Queen Henrietta was an exceptional letter-writer. Hundreds of her letters to her husband, her nephew Prince Rupert, and others have been collected and printed. But none of the letters she wrote before or after her visit to Stratford-upon-Avon contains any mention of her stay at New Place, or any indication that she had met the daughter and granddaughter of the famous playwright whom she emulated and whom her husband venerated.
What could be the explanation for this? By 1643 there had been several visitors to the Holy Trinity Church, where the statue of William Shakespeare had been installed more than twenty years earlier (Chambers 2:239, 242-3). But if Queen Henrietta walked over to the church to see the memorial to the famous playwright, she never wrote about it. One explanation might be that she knew that the Stratford Shakespeare was a myth. A decade earlier she had been closely associated with Beatrice, the Countess of Oxford, and her husband, Robert de Vere, the 19th Earl. She also knew Ben Jonson, the artificer of the First Folio, who was still writing masques for the Court in the 1630s. Any one of the three might have told her about the aristocrat who concealed his writings by adopting a commoner’s name as his pseudonym. Any one of them might have told her that she would find nothing about the playwright Shakespeare in Stratford-upon-Avon.
Further evidence suggests that plays and playwrights were not welcome in Stratford-upon-Avon. It is well known that during the thirty years between 1568 and 1597 numerous playing companies visited and performed there. But by the end of this period the Puritan officeholders in the town finally attained their objective of banning all performances of plays and interludes. In 1602 the Corporation of Stratford ordered that a fine of ten shillings be imposed on any official who gave permission for any type of play to be performed in any city building, or any inn or house in the borough. This in a year that five or six plays by Shakespeare, their alleged townsman, were being performed in London.iv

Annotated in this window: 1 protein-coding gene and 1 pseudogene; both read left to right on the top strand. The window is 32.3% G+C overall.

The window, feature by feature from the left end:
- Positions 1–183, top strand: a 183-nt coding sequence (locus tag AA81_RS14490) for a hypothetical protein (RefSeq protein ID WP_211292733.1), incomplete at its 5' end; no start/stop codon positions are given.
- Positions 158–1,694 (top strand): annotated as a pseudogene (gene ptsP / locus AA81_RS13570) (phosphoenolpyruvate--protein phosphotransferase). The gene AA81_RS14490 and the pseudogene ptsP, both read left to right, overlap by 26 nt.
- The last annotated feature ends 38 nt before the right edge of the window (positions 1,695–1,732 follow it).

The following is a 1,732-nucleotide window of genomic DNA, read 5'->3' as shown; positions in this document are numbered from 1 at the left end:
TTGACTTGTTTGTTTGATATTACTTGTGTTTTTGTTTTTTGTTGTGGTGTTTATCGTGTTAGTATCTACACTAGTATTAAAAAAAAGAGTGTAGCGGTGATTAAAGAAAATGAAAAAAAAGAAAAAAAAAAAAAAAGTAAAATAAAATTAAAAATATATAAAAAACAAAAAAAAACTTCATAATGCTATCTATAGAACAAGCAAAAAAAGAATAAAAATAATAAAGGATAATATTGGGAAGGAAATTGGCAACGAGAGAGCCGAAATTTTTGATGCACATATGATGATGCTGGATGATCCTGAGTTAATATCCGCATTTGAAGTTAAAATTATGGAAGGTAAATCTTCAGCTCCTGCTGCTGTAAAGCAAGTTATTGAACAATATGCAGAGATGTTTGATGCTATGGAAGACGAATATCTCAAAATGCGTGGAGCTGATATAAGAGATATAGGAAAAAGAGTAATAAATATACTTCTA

In 1612, just four years before their neighbor’s death, this fine was increased to ten pounds. In 1622, when work on the great First Folio was in progress, the Stratford Corporation paid the King’s Players the sum of six shillings not to play in the Town Hall (Fox 143-4). Surely by 1622, some thirty years after his name had first appeared in print, the people of Stratford would have been aware that one of England’s greatest poets and playwrights had been born, raised, and then retired in their own town. That is, if such a thing were actually true.
Birrell, T. A.: English Monarchs and their Books: From Henry II to Charles II. London: British Library, 1986.
Campbell, Oscar and E. G. Quinn, eds. The Reader's Encyclopedia of Shakespeare. New York: MJF Books, 1966.
Plowden, Alison. Henrietta Marie: Charles I’s Indomitable Queen. Stroud, Gloucs: Sutton, 2001.
Lee, Sidney. A Life of William Shakespeare. 14th ed. New York: Dover Publications, Inc., 1968.
Schoenbaum, Samuel. William Shakespeare, A Compact Documentary Life. New York: OUP, 1977.
Chambers, E. K. William Shakespeare, A Study of Facts and Problems. 2 v. Oxford: Clarendon Press, 1930.
Fox, Levi. The Borough Town of Stratford-upon-Avon. Stratford-upon-Avon, 1953.